Editor’s note: This piece by William F. Buckley Jr. appeared in the February 17, 1978, issue of National Review.
A most learned and cosmopolitan friend was recently in Chile and spent an hour with General Pinochet after devoting the previous fortnight to instructing himself on the general state of affairs in the two thousand mile long country . My friend, who is an ideological sophisticate with a wry sense of humor, made a proposal to General Pinochet designed to dispose of most of his p/r problems. “Why don’t you declare yourself a socialist?” Pinochet gasped . “No no. Just declare yourself a socialist. Go ahead and do everything else exactly the way you’re doing it.” General Pinochet presumably thought of calling in the men in the white suits, but satisfied himself merely to change the subject.
Really, it was a brilliant insight. Let us fantasize for a moment.
General Pinochet announces in a major speech that he is a socialist. He gives a lot of speeches about socialism and about bad housing, bad health, and unemployment. He joins the Socialist International and instructs his ambassadors in Sweden, West Germany, and France to arrive suddenly at the doorsteps of Olaf Palme, Willy Brant, and Francois Mitterrand, kiss them on both cheeks the minute they get into the door, pull out the highest Chilean decoration, and drape it about their necks.
Pinochet then arrives at the next international meeting of the Socialist Internatidnal .(yes, such a group exists) and gives a speech . What kind of speech? Oh, any old Humphrey speech would do: it doesn’t really matter, it’s his presence there that counts. He could then make a world tour of the socialist nations, praising India, Yugoslavia, Poland, Algeria, Libya, and Portugal.
And back home? Actually, he would not need to do anything different back home. We all hope of course that the gradual restoration of civil liberties would continue as it has during the past couple of years. But that is an abstract concern, in the design of this discussion. After all, life under Tito, Boumedienne and Qaddafi is hardly a bed of civil liberties, but by and large the press leaves them alone. When last did you see a demonstration against Algeria? When last did the General Assembly of the United Nations petition for the release of political prisoners in Algeria? What human rights commission has recently scheduled an investigation of affairs in Algeria? Or Libya? Or Yugoslavia?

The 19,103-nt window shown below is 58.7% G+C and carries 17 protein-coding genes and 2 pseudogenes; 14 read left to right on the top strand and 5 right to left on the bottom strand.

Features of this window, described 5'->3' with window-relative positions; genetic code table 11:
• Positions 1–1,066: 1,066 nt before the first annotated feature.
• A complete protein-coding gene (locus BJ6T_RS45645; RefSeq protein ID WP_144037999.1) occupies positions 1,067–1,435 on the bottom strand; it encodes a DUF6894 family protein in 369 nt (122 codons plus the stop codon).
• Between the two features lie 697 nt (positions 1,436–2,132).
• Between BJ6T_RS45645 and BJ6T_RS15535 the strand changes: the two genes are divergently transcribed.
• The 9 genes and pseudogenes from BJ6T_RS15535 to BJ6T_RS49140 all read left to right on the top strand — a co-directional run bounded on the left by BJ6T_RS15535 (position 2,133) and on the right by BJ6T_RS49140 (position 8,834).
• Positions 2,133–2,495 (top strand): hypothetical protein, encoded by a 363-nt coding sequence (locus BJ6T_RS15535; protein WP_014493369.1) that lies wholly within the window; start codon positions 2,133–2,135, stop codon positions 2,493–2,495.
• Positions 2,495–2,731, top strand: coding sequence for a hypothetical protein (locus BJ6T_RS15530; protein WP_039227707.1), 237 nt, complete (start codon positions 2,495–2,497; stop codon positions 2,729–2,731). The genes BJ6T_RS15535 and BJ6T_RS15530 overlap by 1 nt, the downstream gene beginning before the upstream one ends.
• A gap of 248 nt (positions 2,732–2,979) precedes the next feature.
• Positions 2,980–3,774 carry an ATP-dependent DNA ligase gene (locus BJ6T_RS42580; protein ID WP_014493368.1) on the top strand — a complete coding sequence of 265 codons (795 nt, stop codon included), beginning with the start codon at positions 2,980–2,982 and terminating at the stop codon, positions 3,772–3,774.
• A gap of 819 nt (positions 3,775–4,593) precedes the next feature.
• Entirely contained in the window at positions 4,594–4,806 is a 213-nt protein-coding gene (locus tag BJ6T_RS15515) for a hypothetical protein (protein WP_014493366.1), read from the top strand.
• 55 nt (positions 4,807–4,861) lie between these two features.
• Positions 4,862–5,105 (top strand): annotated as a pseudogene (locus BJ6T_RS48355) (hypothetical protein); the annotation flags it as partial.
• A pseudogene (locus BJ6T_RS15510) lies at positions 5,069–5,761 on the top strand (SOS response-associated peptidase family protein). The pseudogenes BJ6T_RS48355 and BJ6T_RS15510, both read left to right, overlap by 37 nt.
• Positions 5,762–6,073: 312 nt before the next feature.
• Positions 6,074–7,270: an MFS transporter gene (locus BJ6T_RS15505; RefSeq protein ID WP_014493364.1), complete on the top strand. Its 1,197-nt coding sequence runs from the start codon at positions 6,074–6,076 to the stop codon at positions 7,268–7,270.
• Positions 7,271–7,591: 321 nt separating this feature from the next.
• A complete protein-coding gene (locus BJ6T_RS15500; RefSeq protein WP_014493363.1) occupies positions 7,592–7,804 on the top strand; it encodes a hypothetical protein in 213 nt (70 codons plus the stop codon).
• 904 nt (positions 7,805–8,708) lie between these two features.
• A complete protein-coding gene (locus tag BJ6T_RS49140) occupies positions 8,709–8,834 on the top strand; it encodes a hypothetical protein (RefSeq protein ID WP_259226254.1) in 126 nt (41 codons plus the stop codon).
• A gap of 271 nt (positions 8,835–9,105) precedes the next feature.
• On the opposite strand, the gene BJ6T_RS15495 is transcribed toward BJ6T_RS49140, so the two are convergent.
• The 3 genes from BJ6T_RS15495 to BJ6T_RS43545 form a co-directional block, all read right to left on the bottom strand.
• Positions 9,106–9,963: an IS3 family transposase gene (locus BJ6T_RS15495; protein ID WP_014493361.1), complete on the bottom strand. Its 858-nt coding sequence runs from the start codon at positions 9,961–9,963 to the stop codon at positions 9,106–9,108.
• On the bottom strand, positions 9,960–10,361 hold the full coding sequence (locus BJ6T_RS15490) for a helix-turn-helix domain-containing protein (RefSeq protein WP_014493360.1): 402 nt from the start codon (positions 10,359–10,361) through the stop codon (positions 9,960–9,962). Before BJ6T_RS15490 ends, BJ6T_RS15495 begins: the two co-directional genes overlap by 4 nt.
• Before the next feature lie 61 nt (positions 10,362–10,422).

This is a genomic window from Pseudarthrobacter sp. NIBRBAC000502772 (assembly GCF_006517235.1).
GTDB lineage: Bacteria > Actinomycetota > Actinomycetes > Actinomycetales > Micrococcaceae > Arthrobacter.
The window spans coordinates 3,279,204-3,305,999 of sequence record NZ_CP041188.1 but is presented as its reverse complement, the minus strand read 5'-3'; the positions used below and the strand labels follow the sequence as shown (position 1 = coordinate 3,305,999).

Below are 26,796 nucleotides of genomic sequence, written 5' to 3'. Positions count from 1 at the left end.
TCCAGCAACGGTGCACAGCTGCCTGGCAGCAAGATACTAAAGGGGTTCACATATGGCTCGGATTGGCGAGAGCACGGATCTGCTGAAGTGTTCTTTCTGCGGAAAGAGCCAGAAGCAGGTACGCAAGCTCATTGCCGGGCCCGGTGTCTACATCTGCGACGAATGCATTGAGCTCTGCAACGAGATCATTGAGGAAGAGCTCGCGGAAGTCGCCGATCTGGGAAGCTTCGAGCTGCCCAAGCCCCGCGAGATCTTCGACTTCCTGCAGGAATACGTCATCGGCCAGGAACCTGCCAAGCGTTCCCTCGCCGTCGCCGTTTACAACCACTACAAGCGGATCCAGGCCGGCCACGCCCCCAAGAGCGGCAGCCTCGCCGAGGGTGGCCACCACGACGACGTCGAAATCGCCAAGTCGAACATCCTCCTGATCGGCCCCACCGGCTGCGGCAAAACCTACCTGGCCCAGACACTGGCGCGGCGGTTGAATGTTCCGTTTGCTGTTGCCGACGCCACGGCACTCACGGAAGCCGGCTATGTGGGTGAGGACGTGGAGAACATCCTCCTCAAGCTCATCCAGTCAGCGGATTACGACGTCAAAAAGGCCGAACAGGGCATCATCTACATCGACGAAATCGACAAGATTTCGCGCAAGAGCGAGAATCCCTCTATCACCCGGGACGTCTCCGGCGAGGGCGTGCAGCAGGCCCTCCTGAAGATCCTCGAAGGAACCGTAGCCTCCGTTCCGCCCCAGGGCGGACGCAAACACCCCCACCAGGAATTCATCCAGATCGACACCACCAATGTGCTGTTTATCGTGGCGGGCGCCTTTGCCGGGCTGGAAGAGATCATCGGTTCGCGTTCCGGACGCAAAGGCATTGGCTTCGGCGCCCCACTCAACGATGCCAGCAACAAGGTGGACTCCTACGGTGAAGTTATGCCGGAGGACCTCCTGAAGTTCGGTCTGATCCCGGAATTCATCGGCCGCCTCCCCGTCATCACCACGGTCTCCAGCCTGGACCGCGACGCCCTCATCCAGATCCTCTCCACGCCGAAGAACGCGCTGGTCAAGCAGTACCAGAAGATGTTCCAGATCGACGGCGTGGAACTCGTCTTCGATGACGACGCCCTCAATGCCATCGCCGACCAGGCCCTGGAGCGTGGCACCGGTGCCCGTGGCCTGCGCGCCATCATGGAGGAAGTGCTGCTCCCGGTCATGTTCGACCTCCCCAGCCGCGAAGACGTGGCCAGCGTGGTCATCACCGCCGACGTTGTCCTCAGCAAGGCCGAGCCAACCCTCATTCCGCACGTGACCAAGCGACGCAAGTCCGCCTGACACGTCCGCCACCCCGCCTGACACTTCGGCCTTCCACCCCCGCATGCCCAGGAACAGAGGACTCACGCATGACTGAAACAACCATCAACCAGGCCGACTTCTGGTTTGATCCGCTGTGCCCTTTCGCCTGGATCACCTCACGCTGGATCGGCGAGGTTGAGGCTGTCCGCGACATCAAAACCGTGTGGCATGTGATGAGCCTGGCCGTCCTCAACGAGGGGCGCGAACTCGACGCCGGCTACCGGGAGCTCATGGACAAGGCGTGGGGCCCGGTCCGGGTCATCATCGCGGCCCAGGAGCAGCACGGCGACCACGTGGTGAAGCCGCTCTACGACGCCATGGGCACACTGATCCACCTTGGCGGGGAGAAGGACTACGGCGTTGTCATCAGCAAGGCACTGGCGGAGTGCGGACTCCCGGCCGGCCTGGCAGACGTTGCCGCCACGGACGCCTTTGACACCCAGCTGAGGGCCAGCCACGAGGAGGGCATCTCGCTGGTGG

They talk about the slowness of Pinochet’s revival of civil liberties notwithstanding that his political prisoners at the moment are probably fewer than a dozen; there is daily criticism of him in the press; the statements of political opponents are widely discussed on radio and television; an appeal by ex-president Frei to boycott the pro-Pinochet resolution fizzled and he got 75 per cent support, to be sure for a resolution tendentiously worded. In that sense the socialist world might find him suspiciously libertarian, but probably he could bull it through — socialism has to adapt itself to national patterns, as everybody says.
As for his economic program — why, don’t alter it in any particular . It is a program designed to curb inflation, stimulate the recovery of the private sector, and otherwise absorb the damage done by Salvador Allende . When questioned at press conferences about his procrastination in reintroducing conventional state socialism to Chile, he could shrug his shoulders, smile knowingly, and cry out: “Viva el pueblo! Viva el socialismo! Adelante, comparieros!” and end the interview.
Absolutely marvelous things would begin to happen to him . First the United Nations would begin to lose interest in victimizing Chile. Then, after a while, Chile’s ambassador would begin to be invited to meetings of the radical chic set in the UN, where he could always be counted on to toast the socialist martyrs of the world. The New York Times and the Washington Post, Le Monde and the Times of London would remind us that you cannot bring about extensive reforms in a day, but that the identification of General Pinochet with social justice has to be applauded, and that we must all exhibit patience — Rome wasn’t made in a day now, was it?
Meanwhile, the years go by and the standard of living of the Chilean people has risen dramatically. There is peace in the countryside, and bustle in the city. Every few years they go to the polls and Pinochet campaigns in a worker’s costume, calling for yet more socialism, and the people cheer, and the older folks, sitting at home, think wistfully about the poor folks elsewhere who haven’t had the benefits of a generation of Chilean socialism .